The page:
It perhaps won't matter as the case plays out in the courts, but it seems to me that the reason we're in the mess we're in is that the process which is supposed to determine whether a person was duly elected was foiled by King County's failure to obey the laws that established that process.
Either Logan or his designee was required to take an oath before the canvassing board began to canvass
the ballots. Did Logan or anyone take any oath prior to the written oath of Logan dated Nov. 17? Note that Logan's written oath didn't involve swearing "to the authenticity of the information presented to the canvassing board."
Note also that Logan has claimed ignorance about the false Provisional Ballot Summary Report, the false Mail Ballot Report, the material discrepancies in polling place ballot reconciliation, the material discrepancies in absentee ballot reconciliation, and the material discrepancies in provisional ballot reconciliation.
A key part of the process is having the person who presents information to the canvassing board swear to the authenticity of that information. Huennekens seems to have been the cutout man who stopped the flow of information to the board – leaving the canvassing board in the dark and allowing Logan to claim ignorance. Since Logan left it all to Huennekens, was Huennekens under oath? If he wasn't, then Logan needed to inquire about the information being presented, rather than sit like a bump on a log.
The canvassing board was required to "verify" the auditor's abstract of votes. The law doesn't say what standard of proof must be met in showing that the abstract is a true representation of the votes cast – but does say that the board must certify the returns by the deadline "if they can be ascertained with reasonable certainty."
"With reasonable certainty" means pretty much the same as "by clear, cogent and convincing evidence." So, it might be inferred that the canvassing board is supposed to use the same standard of proof in determining the accuracy of the returns as Judge Bridges believes ought to be used in determining whether to set aside those returns.
However, it seems obvious that King County's canvassing board didn't think they had any role to play at all in determining whether the official canvass report was a "full, true, and correct representation of the votes cast."
Look at their Nov. 17 "certification."
They certified that the accompanying copy of the abstract of votes was a true copy of the abstract of votes. They didn't say anything at all about the truth of the abstract itself.
Look at the Nov. 17 Provisional Ballot Summary Report
. A child who has learned basic arithmetic could quickly see that it made no sense. The total of ballots reportedly received from other counties was subtracted from the total of ballots supposedly issued by King County. Both those numbers should have been treated as positive numbers in reconciling ballots – to show how many King County had in hand, and then to show what happened to the ballots King County had, whether those ballots came from King County voters or auditors in other counties.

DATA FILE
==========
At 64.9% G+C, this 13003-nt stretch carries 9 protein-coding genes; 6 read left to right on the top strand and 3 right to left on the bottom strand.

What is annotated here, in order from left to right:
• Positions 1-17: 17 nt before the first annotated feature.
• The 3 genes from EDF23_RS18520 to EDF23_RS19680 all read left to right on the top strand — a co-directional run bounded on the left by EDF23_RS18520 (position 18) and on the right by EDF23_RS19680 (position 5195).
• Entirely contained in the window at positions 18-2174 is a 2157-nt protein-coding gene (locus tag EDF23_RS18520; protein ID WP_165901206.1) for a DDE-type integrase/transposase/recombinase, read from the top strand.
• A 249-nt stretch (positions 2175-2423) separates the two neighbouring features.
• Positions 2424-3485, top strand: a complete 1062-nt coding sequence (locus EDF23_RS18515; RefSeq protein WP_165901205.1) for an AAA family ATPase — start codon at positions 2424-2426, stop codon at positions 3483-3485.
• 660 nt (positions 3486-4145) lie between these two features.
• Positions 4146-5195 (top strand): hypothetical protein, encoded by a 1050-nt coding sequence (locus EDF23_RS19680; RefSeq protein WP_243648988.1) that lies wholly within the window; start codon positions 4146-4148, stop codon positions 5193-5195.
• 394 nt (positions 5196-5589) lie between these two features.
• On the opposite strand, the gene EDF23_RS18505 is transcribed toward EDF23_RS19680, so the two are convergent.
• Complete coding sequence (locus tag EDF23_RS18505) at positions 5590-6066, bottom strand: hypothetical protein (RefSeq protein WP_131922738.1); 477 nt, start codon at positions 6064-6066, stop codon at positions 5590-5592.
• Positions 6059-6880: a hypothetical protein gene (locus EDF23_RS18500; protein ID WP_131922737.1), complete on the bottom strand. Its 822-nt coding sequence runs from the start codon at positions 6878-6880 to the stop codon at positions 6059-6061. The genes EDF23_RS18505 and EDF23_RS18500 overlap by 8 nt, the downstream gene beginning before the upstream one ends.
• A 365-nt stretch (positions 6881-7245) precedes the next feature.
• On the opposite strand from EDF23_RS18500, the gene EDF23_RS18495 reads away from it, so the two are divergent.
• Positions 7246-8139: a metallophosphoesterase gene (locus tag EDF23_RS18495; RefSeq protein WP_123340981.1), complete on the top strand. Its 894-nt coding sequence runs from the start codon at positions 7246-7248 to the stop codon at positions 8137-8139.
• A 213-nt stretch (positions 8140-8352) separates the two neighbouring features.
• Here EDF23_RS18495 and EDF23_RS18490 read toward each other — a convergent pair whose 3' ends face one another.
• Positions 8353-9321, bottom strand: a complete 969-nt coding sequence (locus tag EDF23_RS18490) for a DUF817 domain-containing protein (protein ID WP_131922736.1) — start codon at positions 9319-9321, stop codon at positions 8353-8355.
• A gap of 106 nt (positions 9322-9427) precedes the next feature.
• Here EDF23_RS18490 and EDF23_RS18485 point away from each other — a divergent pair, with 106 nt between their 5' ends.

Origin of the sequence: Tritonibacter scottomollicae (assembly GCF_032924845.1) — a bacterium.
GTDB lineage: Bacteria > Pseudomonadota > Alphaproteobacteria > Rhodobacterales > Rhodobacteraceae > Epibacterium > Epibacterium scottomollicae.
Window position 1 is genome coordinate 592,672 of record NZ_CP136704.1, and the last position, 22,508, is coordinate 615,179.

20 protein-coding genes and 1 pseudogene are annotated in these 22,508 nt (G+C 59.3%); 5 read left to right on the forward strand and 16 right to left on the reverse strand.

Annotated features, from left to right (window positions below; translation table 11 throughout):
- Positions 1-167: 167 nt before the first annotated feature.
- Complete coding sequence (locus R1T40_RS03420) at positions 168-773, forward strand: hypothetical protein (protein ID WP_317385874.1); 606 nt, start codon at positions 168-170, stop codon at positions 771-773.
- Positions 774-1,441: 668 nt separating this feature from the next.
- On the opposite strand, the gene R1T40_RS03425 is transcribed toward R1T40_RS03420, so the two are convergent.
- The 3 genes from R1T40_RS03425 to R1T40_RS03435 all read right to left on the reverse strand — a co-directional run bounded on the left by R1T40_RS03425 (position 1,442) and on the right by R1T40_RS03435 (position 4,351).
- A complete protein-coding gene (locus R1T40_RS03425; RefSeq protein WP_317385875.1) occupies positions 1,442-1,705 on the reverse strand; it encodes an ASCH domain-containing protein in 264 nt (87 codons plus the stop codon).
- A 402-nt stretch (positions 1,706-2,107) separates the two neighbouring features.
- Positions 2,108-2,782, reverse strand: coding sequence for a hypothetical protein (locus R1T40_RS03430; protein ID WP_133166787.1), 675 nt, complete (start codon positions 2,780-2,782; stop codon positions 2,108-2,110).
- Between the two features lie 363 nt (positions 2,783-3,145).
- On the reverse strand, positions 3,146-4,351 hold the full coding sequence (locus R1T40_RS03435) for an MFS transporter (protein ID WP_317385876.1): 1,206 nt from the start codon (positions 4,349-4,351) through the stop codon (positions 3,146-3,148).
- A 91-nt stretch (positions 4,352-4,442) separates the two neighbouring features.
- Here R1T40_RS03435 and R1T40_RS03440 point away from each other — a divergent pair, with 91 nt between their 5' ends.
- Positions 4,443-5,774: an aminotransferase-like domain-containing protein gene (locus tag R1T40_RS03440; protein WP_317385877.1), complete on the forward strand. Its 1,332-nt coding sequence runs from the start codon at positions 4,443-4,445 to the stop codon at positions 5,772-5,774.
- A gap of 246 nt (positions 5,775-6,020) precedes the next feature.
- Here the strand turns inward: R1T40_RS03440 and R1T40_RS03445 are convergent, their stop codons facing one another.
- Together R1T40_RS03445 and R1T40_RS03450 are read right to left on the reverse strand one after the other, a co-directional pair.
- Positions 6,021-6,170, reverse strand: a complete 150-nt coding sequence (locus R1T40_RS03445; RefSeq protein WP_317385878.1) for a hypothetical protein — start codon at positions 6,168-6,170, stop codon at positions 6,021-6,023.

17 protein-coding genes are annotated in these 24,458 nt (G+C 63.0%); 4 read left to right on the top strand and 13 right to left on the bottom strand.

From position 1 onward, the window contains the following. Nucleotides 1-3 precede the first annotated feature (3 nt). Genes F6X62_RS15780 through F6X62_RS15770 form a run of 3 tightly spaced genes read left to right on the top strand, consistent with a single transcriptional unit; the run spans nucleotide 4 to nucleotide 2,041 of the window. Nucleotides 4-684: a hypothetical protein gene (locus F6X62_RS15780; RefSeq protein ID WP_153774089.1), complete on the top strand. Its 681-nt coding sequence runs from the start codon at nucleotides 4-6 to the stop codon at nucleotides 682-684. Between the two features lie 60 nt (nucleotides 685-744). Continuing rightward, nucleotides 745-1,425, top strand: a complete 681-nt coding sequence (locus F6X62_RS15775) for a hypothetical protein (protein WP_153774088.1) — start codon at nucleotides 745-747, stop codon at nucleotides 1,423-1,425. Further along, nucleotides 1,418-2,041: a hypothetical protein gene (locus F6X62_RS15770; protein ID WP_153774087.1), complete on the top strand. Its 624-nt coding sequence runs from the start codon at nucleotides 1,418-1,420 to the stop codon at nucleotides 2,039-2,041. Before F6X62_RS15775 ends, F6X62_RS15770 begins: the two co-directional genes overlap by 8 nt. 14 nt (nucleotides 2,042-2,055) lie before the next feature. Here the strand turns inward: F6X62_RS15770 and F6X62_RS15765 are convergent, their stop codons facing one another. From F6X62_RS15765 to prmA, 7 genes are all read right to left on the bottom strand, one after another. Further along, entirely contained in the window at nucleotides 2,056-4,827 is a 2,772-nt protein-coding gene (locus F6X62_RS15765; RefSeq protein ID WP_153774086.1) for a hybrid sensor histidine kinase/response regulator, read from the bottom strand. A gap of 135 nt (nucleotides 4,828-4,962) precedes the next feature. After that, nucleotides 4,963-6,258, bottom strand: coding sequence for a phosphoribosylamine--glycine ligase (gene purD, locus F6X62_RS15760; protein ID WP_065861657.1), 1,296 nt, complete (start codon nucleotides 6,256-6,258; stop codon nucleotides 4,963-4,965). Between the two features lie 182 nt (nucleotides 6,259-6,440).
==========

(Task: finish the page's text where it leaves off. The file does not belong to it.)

Only a canvassing board that didn't know its duty – or negligently failed to comply with its duty – could have missed the false nature of the reconciliation reflected in that provisional ballot report.
By the way: Does anyone even know who among Logan's subordinates prepared that provisional ballot report? It concealed the material discrepancy between the number of provisional ballots issued and the number of provisional ballots properly cast. Knowing of that discrepancy, perhaps even a member of King County's canvassing board would have asked whether those missing provisional ballots were inserted into the ballot boxes via Accuvote machines. Who prepared that false report – and why was it false?
Material discrepancies which Logan and his subordinates had a duty to disclose were concealed from the canvassing board.
The canvassing board then (sort of) certified the county's returns.
The legislature relied on the returns from all the counties and issued a certificate of election without inquiring to see if the returns were credible.
Now, rather than having someone in the governor's office who was "duly elected" as a result of the verification process required of county canvassing boards and the certification process required of the legislature, we have Gregoire in office based on an almost nonexistent verification process in King County and a completely nonexistent verification process at the legislature.
If it isn't our current law, should the law be amended so that – rather than only look to see whether there is clear and convincing evidence that the apparently losing candidate got the most legal votes – the courts would look to see whether the canvassing boards and legislature found with reasonable certainty that the apparent winner got the most legal votes?
What does it mean to say “(5) Any neglect of duty on the part of an election officer other than as provided for in subsections (1) and (3) of this section has occurred or is about to occur; or(6) An error or omission has occurred or is about to occur in the issuance of a certificate of election,"
if it doesn't include an examination of how the certificate of election came to be issued?
This case ought to be one in which the courts consider the meaning of "neglect of duty" and "error...in the issuance of a certificate of election" – and consider whether our laws already provide authority to set things right by setting aside an election that was certified in error.
If they don't, then the laws ought to be amended to require it in any future election contests.